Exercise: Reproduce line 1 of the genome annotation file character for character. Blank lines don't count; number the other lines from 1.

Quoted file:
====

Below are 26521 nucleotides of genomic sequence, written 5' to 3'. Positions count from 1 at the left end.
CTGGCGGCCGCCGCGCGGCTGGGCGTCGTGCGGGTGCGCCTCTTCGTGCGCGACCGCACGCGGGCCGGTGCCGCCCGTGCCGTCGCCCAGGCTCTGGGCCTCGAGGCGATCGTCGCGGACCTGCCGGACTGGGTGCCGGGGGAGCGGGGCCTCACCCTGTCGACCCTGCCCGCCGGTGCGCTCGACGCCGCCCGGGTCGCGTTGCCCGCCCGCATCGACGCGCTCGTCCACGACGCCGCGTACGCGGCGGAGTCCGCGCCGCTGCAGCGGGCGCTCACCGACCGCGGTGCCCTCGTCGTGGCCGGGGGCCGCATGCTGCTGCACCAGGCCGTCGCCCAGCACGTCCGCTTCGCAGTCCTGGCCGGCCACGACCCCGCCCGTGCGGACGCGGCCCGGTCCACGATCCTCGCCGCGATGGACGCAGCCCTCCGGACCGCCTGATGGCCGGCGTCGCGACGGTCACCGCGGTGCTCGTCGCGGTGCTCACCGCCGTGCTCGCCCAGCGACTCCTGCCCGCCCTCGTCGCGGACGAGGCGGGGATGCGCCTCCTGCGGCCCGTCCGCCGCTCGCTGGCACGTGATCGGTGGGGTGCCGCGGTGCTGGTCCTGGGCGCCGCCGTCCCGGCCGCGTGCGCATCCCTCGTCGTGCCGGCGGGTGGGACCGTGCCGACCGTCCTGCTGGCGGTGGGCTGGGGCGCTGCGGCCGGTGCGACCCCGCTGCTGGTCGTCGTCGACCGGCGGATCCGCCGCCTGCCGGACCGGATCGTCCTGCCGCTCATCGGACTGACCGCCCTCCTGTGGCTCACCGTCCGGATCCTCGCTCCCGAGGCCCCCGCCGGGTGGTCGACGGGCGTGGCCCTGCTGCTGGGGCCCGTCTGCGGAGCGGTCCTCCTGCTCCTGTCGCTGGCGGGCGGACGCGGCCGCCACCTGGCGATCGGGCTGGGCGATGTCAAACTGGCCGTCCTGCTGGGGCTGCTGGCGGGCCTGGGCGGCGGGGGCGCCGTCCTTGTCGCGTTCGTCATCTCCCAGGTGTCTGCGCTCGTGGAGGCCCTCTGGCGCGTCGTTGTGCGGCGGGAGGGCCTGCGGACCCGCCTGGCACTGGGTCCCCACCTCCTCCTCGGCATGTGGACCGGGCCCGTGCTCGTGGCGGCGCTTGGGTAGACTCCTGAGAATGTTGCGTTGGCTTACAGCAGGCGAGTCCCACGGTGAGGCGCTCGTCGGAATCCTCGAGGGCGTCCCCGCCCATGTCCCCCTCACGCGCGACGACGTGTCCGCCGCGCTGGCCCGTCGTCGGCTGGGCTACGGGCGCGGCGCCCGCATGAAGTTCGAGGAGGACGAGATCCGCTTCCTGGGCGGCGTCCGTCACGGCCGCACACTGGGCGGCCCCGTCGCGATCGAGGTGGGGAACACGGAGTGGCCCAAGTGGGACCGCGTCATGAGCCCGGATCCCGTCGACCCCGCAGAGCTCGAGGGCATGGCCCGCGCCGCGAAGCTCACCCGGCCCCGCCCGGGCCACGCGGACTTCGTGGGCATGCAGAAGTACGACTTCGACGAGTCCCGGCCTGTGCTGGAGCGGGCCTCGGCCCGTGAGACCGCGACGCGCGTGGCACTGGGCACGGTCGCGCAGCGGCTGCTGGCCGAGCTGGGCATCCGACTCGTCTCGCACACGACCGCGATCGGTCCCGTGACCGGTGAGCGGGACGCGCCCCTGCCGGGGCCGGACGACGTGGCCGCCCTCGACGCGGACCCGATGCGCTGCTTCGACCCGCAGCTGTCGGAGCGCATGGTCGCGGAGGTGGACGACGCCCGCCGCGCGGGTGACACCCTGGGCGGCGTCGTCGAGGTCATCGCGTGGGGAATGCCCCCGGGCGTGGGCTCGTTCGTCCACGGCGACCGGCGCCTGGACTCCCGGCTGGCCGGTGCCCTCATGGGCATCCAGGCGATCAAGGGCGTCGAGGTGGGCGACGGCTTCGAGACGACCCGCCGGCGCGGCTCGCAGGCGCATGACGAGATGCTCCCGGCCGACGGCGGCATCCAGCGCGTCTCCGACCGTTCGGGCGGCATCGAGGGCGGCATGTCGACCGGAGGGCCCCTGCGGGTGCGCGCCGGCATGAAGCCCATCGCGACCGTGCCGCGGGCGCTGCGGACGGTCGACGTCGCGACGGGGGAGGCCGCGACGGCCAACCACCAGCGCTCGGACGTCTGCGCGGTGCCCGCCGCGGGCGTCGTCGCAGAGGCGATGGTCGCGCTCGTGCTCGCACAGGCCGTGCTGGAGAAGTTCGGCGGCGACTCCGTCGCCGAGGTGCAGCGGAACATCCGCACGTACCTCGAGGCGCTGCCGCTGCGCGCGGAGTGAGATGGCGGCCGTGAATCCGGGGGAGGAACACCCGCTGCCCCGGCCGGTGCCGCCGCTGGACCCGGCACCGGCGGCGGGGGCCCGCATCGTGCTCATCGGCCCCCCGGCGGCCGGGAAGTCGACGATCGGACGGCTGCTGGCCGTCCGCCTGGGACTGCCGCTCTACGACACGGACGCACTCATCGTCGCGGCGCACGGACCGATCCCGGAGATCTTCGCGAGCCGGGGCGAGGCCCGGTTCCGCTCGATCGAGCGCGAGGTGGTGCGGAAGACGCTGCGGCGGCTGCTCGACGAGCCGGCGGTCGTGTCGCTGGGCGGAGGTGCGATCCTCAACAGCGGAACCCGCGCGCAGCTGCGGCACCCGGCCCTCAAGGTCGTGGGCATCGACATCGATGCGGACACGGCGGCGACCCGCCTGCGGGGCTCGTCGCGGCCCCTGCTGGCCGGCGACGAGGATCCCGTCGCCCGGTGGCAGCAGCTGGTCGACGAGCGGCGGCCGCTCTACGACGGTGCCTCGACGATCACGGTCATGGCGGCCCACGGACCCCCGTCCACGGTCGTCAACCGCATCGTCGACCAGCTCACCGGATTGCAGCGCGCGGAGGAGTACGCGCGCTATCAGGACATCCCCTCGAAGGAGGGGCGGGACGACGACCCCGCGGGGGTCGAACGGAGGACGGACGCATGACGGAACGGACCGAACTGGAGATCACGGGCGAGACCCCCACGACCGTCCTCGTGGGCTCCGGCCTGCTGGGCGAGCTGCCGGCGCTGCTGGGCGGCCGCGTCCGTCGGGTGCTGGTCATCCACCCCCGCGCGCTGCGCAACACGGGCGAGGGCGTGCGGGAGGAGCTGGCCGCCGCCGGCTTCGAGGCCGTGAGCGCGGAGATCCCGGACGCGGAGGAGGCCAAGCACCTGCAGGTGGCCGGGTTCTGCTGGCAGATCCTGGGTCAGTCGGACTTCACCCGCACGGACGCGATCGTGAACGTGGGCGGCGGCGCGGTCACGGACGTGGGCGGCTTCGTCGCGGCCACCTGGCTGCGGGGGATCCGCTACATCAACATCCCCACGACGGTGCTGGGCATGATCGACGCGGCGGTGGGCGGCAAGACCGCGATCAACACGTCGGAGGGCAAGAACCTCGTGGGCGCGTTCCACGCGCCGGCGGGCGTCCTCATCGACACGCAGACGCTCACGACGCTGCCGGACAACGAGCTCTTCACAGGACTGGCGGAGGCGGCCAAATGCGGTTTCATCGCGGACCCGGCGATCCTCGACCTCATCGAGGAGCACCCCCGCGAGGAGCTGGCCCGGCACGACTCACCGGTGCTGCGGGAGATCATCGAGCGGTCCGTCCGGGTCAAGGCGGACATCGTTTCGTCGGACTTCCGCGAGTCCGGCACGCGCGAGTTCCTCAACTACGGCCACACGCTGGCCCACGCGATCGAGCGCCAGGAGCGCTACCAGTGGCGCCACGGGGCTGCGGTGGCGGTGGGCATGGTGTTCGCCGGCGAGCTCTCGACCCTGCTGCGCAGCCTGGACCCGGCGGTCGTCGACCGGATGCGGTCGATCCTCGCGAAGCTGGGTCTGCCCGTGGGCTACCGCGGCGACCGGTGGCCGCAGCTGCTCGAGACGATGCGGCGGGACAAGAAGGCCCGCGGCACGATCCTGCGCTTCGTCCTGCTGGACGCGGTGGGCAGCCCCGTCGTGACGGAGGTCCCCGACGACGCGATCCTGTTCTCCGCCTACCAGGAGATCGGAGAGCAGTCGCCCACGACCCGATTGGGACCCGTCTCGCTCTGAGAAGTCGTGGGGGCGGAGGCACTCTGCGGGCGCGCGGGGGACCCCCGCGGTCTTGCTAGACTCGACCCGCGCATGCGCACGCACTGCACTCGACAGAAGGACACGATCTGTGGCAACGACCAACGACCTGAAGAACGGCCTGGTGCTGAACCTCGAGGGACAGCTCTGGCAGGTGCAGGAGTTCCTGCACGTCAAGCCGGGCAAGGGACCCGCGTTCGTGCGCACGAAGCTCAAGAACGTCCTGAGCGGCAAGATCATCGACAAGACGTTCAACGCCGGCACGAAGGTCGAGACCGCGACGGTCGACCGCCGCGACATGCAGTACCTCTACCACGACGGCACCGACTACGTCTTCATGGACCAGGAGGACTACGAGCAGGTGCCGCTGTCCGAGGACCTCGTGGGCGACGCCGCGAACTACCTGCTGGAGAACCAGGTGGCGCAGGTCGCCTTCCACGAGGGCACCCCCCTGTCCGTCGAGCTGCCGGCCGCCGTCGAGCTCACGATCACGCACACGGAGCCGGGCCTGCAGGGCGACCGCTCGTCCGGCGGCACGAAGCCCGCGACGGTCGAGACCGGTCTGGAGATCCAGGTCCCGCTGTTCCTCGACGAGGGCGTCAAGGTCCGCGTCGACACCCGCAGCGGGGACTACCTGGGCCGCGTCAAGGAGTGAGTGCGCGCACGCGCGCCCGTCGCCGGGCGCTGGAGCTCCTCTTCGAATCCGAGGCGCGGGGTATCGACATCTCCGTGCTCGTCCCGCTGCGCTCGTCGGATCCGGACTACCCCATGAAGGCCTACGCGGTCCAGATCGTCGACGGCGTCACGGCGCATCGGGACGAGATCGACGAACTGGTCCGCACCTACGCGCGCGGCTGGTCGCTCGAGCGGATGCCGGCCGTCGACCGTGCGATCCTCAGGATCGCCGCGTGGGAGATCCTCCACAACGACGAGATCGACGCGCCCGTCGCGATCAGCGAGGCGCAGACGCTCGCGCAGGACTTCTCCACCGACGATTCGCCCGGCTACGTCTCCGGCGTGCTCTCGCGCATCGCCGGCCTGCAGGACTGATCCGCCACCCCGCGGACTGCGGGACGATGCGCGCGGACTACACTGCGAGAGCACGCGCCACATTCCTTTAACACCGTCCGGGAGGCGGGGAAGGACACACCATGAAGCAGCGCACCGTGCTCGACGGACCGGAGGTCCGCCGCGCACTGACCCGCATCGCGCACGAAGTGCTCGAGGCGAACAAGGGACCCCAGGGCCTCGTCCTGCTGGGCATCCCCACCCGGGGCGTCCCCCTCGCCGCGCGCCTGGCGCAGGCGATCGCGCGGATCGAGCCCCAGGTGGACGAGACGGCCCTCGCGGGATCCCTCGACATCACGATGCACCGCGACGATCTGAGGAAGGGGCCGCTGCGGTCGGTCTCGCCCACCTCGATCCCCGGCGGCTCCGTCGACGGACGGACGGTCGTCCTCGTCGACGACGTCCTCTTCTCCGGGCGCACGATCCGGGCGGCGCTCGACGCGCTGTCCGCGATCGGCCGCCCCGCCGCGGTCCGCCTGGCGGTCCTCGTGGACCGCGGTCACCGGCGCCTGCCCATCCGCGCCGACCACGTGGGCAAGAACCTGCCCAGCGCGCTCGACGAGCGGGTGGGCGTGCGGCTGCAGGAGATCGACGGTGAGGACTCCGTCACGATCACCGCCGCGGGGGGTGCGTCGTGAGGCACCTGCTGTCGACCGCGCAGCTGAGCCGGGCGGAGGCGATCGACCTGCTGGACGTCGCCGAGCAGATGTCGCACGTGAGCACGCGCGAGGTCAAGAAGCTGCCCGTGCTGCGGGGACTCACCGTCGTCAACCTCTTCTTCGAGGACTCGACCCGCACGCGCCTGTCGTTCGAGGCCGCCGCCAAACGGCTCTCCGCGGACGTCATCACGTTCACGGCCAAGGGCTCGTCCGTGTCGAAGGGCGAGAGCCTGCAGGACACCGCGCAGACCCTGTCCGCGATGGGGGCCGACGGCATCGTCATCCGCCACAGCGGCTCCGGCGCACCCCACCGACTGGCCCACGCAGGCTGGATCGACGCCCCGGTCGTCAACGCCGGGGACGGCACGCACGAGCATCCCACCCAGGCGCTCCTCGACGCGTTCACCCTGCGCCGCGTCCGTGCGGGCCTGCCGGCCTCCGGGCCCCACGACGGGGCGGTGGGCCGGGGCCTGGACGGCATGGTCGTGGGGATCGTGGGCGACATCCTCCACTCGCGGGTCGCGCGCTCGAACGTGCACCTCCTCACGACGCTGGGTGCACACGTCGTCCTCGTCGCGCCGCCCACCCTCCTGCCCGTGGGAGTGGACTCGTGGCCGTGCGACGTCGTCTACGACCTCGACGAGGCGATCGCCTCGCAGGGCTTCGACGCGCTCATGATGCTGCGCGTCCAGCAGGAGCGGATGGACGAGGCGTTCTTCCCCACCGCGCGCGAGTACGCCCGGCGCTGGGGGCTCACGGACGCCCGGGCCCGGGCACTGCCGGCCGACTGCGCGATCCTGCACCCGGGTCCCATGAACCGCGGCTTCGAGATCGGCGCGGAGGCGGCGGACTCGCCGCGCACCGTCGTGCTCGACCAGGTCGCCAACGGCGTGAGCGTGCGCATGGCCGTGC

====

Below are 26521 nucleotides of genomic sequence, written 5' to 3'. Positions count from 1 at the left end.